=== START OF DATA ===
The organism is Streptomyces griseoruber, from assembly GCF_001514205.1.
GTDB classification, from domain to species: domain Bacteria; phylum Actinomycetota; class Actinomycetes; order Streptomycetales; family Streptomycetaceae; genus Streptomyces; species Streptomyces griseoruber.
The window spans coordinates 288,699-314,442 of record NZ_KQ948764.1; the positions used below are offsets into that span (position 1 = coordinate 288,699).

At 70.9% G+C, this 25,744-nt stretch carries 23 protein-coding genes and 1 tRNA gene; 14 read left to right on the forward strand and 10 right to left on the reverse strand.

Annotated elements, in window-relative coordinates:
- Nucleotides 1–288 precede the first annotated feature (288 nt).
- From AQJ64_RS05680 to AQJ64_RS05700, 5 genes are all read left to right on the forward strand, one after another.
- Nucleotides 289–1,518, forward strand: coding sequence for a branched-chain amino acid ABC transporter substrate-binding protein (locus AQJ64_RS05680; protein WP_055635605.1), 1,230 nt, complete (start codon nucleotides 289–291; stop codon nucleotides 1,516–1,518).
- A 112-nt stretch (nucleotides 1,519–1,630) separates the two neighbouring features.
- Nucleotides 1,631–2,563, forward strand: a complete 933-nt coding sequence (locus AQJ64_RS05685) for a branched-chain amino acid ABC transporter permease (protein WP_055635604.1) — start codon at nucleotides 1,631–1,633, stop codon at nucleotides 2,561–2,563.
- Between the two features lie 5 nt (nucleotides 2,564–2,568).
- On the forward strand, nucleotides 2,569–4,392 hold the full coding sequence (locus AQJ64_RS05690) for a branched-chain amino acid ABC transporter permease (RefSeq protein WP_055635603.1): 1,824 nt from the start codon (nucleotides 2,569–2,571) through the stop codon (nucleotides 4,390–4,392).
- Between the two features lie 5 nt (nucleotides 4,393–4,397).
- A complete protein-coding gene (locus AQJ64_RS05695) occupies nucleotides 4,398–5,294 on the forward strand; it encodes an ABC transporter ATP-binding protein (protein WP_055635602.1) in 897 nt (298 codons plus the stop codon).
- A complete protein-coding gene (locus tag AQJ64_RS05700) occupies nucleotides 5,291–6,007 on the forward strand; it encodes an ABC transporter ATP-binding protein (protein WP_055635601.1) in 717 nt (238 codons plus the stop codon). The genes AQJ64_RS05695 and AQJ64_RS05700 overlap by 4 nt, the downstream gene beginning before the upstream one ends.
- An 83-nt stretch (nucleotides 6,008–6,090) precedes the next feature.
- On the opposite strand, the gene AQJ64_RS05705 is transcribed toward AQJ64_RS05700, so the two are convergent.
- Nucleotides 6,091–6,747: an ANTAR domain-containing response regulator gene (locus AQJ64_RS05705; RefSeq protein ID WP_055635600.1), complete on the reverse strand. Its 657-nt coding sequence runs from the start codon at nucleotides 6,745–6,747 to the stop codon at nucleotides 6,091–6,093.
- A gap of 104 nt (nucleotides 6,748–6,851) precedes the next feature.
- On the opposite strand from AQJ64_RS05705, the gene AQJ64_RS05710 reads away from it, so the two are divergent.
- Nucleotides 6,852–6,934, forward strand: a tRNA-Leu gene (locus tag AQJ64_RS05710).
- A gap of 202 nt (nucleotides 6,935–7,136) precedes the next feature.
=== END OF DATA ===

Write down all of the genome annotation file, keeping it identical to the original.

The organism is Streptomyces griseoruber, from assembly GCF_001514205.1.
GTDB classification, from domain to species: domain Bacteria; phylum Actinomycetota; class Actinomycetes; order Streptomycetales; family Streptomycetaceae; genus Streptomyces; species Streptomyces griseoruber.
The window spans coordinates 288,699-314,442 of record NZ_KQ948764.1; the positions used below are offsets into that span (position 1 = coordinate 288,699).

At 70.9% G+C, this 25,744-nt stretch carries 23 protein-coding genes and 1 tRNA gene; 14 read left to right on the forward strand and 10 right to left on the reverse strand.

Annotated elements, in window-relative coordinates:
- Nucleotides 1–288 precede the first annotated feature (288 nt).
- From AQJ64_RS05680 to AQJ64_RS05700, 5 genes are all read left to right on the forward strand, one after another.
- Nucleotides 289–1,518, forward strand: coding sequence for a branched-chain amino acid ABC transporter substrate-binding protein (locus AQJ64_RS05680; protein WP_055635605.1), 1,230 nt, complete (start codon nucleotides 289–291; stop codon nucleotides 1,516–1,518).
- A 112-nt stretch (nucleotides 1,519–1,630) separates the two neighbouring features.
- Nucleotides 1,631–2,563, forward strand: a complete 933-nt coding sequence (locus AQJ64_RS05685) for a branched-chain amino acid ABC transporter permease (protein WP_055635604.1) — start codon at nucleotides 1,631–1,633, stop codon at nucleotides 2,561–2,563.
- Between the two features lie 5 nt (nucleotides 2,564–2,568).
- On the forward strand, nucleotides 2,569–4,392 hold the full coding sequence (locus AQJ64_RS05690) for a branched-chain amino acid ABC transporter permease (RefSeq protein WP_055635603.1): 1,824 nt from the start codon (nucleotides 2,569–2,571) through the stop codon (nucleotides 4,390–4,392).
- Between the two features lie 5 nt (nucleotides 4,393–4,397).
- A complete protein-coding gene (locus AQJ64_RS05695) occupies nucleotides 4,398–5,294 on the forward strand; it encodes an ABC transporter ATP-binding protein (protein WP_055635602.1) in 897 nt (298 codons plus the stop codon).
- A complete protein-coding gene (locus tag AQJ64_RS05700) occupies nucleotides 5,291–6,007 on the forward strand; it encodes an ABC transporter ATP-binding protein (protein WP_055635601.1) in 717 nt (238 codons plus the stop codon). The genes AQJ64_RS05695 and AQJ64_RS05700 overlap by 4 nt, the downstream gene beginning before the upstream one ends.
- An 83-nt stretch (nucleotides 6,008–6,090) precedes the next feature.
- On the opposite strand, the gene AQJ64_RS05705 is transcribed toward AQJ64_RS05700, so the two are convergent.
- Nucleotides 6,091–6,747: an ANTAR domain-containing response regulator gene (locus AQJ64_RS05705; RefSeq protein ID WP_055635600.1), complete on the reverse strand. Its 657-nt coding sequence runs from the start codon at nucleotides 6,745–6,747 to the stop codon at nucleotides 6,091–6,093.
- A gap of 104 nt (nucleotides 6,748–6,851) precedes the next feature.
- On the opposite strand from AQJ64_RS05705, the gene AQJ64_RS05710 reads away from it, so the two are divergent.
- Nucleotides 6,852–6,934, forward strand: a tRNA-Leu gene (locus tag AQJ64_RS05710).
- A gap of 202 nt (nucleotides 6,935–7,136) precedes the next feature.